Unless otherwise stated, the permission required for the repetition for credit of specially designated courses is that of the student's concentration or B.G.S. adviser.
203. Periods in American Culture. Amer. Cult. 201 or permission of instructor. (3). (HU). May be repeated for credit with permission of concentration adviser.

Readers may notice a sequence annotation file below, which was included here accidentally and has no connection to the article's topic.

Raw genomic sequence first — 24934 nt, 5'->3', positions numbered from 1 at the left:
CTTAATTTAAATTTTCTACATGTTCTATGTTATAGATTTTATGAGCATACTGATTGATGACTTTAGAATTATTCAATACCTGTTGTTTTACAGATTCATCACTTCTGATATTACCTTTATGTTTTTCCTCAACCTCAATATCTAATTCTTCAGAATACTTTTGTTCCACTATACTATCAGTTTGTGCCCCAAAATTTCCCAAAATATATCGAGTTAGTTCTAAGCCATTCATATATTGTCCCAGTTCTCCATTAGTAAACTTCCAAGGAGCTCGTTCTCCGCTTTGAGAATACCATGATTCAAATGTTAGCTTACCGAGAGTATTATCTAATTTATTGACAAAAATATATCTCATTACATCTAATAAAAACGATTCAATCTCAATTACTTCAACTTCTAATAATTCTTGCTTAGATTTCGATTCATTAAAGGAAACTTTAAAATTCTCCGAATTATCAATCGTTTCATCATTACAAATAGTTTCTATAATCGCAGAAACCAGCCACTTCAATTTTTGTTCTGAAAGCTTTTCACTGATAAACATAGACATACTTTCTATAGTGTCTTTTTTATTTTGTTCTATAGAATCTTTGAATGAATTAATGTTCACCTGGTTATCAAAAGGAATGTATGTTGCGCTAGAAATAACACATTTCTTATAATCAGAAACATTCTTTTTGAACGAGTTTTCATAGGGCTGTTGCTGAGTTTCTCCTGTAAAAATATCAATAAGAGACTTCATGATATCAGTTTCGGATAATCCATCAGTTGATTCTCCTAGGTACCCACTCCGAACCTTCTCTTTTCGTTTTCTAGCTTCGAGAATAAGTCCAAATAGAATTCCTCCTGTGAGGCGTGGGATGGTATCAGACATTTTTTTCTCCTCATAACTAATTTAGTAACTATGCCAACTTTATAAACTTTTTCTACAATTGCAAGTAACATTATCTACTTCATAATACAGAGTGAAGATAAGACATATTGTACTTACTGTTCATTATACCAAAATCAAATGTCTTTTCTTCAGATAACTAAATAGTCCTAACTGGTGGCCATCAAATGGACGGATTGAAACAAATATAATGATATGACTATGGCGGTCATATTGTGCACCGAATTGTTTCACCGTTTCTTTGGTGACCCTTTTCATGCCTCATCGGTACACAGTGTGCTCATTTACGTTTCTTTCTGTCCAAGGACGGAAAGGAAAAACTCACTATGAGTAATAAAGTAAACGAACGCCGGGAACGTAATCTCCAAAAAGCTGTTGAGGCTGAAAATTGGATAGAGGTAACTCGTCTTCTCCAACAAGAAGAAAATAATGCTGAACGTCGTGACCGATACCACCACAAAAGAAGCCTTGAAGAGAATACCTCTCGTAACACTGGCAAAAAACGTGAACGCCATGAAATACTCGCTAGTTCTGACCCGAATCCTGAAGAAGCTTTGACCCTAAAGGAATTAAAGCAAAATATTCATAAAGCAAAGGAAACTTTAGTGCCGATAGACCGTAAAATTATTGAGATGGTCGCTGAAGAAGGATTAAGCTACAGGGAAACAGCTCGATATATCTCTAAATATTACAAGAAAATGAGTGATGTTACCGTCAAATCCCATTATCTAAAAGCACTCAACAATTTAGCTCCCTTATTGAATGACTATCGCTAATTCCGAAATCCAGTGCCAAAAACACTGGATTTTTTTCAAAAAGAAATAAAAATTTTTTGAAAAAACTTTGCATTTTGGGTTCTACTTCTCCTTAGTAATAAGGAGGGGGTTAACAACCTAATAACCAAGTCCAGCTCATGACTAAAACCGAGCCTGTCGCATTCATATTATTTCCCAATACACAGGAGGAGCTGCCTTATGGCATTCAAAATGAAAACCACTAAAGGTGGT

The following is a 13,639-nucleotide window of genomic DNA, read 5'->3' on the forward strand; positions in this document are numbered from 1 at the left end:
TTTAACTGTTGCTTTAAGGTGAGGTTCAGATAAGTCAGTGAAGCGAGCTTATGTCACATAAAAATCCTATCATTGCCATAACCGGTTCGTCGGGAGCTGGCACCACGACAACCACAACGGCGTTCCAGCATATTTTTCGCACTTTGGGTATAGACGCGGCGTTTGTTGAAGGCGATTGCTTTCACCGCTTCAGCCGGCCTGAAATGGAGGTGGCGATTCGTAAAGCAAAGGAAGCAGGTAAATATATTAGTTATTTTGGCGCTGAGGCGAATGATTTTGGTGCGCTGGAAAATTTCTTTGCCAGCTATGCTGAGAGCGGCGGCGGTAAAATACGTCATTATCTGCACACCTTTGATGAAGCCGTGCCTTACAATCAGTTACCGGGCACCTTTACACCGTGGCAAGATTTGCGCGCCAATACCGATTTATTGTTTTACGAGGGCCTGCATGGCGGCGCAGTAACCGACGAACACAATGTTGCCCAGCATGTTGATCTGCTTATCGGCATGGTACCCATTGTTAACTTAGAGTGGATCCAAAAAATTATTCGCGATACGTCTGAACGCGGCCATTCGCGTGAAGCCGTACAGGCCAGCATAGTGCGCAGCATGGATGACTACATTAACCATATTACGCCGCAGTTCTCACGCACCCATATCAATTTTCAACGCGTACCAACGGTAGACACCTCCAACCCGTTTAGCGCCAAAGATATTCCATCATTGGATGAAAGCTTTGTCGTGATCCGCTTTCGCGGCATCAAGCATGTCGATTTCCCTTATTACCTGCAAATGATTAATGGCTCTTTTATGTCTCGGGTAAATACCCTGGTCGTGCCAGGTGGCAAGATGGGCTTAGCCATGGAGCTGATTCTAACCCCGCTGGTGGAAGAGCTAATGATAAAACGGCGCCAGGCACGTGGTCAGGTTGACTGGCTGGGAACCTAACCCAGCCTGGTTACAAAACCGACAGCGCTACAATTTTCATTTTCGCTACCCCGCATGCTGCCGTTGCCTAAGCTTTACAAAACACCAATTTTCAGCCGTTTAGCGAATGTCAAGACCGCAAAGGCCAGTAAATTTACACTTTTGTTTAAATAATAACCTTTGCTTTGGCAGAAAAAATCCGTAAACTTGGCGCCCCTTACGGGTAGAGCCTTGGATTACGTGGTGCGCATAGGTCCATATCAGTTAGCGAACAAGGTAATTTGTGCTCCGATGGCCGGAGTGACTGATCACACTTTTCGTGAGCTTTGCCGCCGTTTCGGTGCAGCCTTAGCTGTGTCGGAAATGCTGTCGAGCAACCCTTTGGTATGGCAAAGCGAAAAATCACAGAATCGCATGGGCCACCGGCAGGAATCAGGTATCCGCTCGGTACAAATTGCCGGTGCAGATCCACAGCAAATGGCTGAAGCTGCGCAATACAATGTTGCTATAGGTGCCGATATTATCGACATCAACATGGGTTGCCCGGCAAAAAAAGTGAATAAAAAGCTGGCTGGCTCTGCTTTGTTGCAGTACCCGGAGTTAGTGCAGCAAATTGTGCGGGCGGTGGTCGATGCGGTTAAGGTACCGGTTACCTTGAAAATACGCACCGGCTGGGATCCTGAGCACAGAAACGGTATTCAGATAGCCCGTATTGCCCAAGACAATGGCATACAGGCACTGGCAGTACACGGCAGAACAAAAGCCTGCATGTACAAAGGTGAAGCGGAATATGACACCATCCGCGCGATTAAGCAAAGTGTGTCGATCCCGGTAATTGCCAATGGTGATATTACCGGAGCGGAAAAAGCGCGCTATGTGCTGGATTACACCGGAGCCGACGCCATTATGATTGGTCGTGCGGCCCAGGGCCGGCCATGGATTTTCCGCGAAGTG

Section 001. DEFINING A REGION, DEFINING A NATION: APPALACHIA AND AMERICA, 1965-1987. Since the Civil War, mainstream American culture has thrust upon the people of the Southern Appalachians a large and often unflattering variety of labels, roles, and stereotypes. The mountaineers have been referred to as "our contemporary ancestors," "degenerate hillbillies," and "yesterday's people," among many other labels, and until very recently, the mountaineers have had little opportunity or inclination to articulate their own views of their region. As a result, America's perceptions of Appalachia are often incomplete and misleading. We will spend the first part of the course examining this series of images that outside "experts" have presented to the larger culture as representative of the region. By looking at a variety of sources, including fiction, travel accounts, films, comic strips, and television programs, we will see how they portray the Appalachian people, and we will also explore how the cultural assumptions of the larger culture helps to create these images, and how these images reveal the dominant group's idea of what it means to be "American." So we will consider what these images reveal about America's self-image and about the cultural needs and anxieties of a rapidly changing America. Following this, we will discuss life in the Southern Appalachians, using the work of native mountaineers as the basis for our discussions. There will be the occasional anecdote and aside from the instructors, both of whom are Appalachian, but mostly we will look at oral histories, fiction, films, folk and popular music, folktales, photographs, and academic writings produced by the people of the region, to understand how they perceive themselves and their region. These sources will be grouped around a number of topics central to the social history of Appalachia – the land, family, religion, the coal and timber industries, outmigration – to discover how native Appalachians describe their values and lives, how they define what it is to be Appalachian and American. This course offers the opportunity (very rare in these parts) to study one of the most distinctive subcultures in the U.S., to learn that while Southern Appalachia is not exactly a bloody and degraded Dogpatch USA, neither is it some entirely isolated backwoods where all the quaint old ways live on. It may be a little of both, it may be nothing of either, but we will have a chance to get at how and why these images come into being and why they persist, as well as a chance to decide for ourselves just what Appalachia is. Materials: we are still settling on a final reading list, but we will surely be reading all or parts of 8 to 10 books and from a course pack as well. Other course materials will include a number of films, both commercial and documentary (and there will be a small lab fee to cover the costs of renting and screening these) as well as recordings of folk and popular music. In-class: students will be expected to take an active role in facilitating discussions and raising the issues they are concerned with. This is not a lecture course, by design of the instructors, and the fact that there are two of us means that students will have twice as many opportunities to offer input. Written work: each student will write a journal throughout the term to keep an ongoing record of his/her responses to the course materials. There will also be two brief and informal response papers due early in the term, and a longer final paper (10-15 pages) due at the end of the term. (Martin and Smith)